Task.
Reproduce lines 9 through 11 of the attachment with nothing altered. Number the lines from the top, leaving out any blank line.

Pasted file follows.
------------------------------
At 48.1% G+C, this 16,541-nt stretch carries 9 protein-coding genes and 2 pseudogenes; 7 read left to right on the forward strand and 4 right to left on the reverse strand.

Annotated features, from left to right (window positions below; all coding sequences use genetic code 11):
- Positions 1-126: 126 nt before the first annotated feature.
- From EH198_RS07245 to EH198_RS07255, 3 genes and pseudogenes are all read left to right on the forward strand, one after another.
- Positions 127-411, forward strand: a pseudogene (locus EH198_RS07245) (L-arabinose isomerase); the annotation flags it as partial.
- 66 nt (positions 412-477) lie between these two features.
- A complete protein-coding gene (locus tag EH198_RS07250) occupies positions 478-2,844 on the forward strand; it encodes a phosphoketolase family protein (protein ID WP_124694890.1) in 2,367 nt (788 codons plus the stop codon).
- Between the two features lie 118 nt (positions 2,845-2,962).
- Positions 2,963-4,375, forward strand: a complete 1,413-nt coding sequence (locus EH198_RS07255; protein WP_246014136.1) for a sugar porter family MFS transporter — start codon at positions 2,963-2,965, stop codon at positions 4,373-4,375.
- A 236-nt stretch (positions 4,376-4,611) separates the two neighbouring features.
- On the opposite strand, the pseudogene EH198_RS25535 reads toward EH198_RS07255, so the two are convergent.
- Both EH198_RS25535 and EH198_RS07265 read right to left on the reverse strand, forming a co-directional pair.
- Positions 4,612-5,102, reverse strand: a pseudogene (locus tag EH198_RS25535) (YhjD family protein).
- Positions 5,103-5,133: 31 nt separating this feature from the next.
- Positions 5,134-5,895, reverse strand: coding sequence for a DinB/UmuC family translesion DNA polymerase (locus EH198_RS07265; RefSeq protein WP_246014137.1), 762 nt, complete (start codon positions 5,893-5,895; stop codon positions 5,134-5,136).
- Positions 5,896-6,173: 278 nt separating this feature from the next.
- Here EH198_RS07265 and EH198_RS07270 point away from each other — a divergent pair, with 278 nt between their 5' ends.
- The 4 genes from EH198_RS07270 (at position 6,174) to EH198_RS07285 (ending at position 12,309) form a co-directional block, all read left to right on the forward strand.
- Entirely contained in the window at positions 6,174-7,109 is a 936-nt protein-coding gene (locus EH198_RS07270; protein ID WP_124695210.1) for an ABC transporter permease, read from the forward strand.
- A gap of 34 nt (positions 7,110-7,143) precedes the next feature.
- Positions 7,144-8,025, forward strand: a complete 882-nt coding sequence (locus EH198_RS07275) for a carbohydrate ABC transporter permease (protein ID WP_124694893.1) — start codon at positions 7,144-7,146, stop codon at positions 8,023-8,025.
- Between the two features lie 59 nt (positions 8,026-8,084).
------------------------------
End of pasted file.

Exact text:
- Positions 2,963-4,375, forward strand: a complete 1,413-nt coding sequence (locus EH198_RS07255; protein WP_246014136.1) for a sugar porter family MFS transporter — start codon at positions 2,963-2,965, stop codon at positions 4,373-4,375.
- A 236-nt stretch (positions 4,376-4,611) separates the two neighbouring features.
- On the opposite strand, the pseudogene EH198_RS25535 reads toward EH198_RS07255, so the two are convergent.